Weekly “What is it?”: Leaf galls
As an ecologist and often the token “outdoorsy” person in any given crowd, people often point to a plant or animal or describe something they’ve seen and ask me, “What is it?” I relish these small opportunities to teach my family and friends about the fascinating things they can find in nature. To that end, I decided to share the answers to some of those questions in a weekly blog post. The “Weekly What Is It?” will include a new photo and explanation every Wednesday. This week, we’ll discuss a fascinating little phenomenon that I’m often asked about during trail hikes.
Insect galls are hard, three-dimensional growths on the leaves or stems of plants. While galls can form on many species of plants, typically (60% of the time) they are found on oak trees and created by gall wasps that have laid eggs into the plant tissue. Much like human skin reacts to a splinter or insect bite by swelling around it, plant cells respond to this foreign tissue by growing a gall around the expanding egg sac to protect the plant. Insect larvae eventually feed on the gall tissue until they’ve reached adulthood. Many galls have small pinholes, a sign that the adult insect has emerged and the gall is empty. Each gall-laying insect has its own characteristic shape. The gall wasp creates one (see photo) approximately a half inch long and spherical.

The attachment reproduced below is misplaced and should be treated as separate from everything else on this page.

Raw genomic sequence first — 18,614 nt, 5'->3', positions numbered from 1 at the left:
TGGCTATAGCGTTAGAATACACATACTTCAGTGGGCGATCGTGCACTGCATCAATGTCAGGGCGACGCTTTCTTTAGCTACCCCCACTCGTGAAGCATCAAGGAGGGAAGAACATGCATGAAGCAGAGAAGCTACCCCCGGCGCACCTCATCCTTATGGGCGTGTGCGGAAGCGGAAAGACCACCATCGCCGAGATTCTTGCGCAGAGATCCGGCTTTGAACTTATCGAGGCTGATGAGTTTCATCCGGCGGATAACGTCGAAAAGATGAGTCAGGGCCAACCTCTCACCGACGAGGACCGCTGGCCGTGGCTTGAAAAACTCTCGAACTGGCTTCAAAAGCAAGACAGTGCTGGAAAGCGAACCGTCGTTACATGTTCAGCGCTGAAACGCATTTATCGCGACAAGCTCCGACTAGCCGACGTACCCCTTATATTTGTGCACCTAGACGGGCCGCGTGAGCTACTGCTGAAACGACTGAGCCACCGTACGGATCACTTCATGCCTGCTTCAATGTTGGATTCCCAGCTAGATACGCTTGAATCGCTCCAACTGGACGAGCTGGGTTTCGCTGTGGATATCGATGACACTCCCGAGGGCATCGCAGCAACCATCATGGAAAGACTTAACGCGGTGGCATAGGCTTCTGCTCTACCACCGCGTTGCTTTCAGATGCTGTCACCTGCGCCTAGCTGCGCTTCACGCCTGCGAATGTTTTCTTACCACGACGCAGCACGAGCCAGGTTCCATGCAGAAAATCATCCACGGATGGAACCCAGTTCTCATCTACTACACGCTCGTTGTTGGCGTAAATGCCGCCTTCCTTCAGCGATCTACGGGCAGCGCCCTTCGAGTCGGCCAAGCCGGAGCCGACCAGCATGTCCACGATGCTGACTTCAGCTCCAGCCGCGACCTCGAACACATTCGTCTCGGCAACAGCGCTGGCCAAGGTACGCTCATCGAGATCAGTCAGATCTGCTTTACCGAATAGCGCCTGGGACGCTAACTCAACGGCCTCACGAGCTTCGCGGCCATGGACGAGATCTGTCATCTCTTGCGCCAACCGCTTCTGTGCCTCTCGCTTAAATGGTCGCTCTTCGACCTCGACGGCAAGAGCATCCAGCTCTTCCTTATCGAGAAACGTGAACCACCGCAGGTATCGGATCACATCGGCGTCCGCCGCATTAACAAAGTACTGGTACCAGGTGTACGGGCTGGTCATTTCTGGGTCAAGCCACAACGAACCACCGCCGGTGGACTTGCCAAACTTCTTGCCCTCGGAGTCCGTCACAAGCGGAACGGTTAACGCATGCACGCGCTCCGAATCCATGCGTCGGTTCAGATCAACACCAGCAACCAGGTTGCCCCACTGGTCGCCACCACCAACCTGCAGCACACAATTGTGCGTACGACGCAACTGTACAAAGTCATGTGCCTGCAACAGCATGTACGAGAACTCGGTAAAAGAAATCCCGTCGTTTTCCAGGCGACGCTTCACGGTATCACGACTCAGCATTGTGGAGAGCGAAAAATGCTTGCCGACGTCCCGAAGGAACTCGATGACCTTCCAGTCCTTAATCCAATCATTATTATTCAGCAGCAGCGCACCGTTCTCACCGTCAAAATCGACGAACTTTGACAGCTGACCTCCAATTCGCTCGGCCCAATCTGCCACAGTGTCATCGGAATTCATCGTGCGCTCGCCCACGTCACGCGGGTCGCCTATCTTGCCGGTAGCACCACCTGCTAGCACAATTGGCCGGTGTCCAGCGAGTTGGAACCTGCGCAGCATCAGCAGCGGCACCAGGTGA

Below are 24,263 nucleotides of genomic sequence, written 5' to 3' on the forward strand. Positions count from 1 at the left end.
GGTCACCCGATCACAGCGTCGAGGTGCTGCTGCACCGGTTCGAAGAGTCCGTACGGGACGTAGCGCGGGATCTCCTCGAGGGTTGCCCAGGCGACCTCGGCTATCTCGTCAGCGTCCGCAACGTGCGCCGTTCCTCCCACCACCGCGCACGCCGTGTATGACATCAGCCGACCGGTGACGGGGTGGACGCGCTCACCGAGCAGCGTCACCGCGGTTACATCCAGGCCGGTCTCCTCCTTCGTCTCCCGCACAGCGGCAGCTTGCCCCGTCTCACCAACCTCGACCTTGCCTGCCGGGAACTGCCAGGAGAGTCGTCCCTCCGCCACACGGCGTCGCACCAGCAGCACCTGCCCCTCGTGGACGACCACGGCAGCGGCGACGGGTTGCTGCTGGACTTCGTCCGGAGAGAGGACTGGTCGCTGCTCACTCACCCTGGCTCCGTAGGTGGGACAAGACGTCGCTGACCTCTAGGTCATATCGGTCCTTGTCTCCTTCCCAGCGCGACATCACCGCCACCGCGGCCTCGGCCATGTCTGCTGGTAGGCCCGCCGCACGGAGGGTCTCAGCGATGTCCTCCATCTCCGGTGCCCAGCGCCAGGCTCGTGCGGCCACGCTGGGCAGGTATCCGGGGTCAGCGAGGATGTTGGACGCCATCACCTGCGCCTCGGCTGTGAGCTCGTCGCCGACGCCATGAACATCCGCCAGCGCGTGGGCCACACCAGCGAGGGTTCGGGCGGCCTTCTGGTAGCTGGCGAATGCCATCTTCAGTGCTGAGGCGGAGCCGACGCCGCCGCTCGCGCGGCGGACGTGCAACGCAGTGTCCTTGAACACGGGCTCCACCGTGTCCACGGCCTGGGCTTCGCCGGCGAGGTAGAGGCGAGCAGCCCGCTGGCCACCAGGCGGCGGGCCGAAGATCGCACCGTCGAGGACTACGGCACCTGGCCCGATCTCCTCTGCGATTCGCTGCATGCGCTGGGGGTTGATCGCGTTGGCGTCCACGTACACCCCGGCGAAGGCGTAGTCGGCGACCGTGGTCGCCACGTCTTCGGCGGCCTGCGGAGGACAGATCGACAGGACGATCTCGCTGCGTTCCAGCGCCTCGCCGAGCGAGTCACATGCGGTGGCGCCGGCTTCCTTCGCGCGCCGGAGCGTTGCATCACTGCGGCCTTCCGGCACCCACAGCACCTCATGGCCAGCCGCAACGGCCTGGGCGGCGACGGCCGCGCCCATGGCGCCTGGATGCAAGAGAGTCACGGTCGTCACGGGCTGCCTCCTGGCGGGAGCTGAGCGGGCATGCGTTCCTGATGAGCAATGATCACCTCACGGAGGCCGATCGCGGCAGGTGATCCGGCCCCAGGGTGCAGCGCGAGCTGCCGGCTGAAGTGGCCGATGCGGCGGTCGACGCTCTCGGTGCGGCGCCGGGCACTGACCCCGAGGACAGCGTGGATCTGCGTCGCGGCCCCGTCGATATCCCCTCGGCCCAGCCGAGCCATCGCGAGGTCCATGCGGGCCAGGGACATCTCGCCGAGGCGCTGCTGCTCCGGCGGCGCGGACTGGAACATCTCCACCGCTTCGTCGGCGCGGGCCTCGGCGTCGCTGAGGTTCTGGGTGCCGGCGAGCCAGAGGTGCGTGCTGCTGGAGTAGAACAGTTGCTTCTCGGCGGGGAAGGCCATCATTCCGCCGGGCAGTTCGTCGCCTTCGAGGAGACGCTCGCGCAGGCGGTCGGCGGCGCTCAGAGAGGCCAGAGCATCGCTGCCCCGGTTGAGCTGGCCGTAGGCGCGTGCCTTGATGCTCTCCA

Another commonly seen gall is that of the swamp bay (Persea palustris), a tree that I’ve never seen without many green, oblong galls wrapped into the curled leaves.While strange looking, galls rarely cause problems for the plants and are an example of commensalism, a relationship in which one organism benefits while the other is neither harmed nor helped. The word “gall” means “bitter”, a reference to the taste of these tannin-filled growths.If you have a mysterious “something” that you’ve always wondered about, email me a photo or description at email@example.com, and hopefully it will be featured in a future post.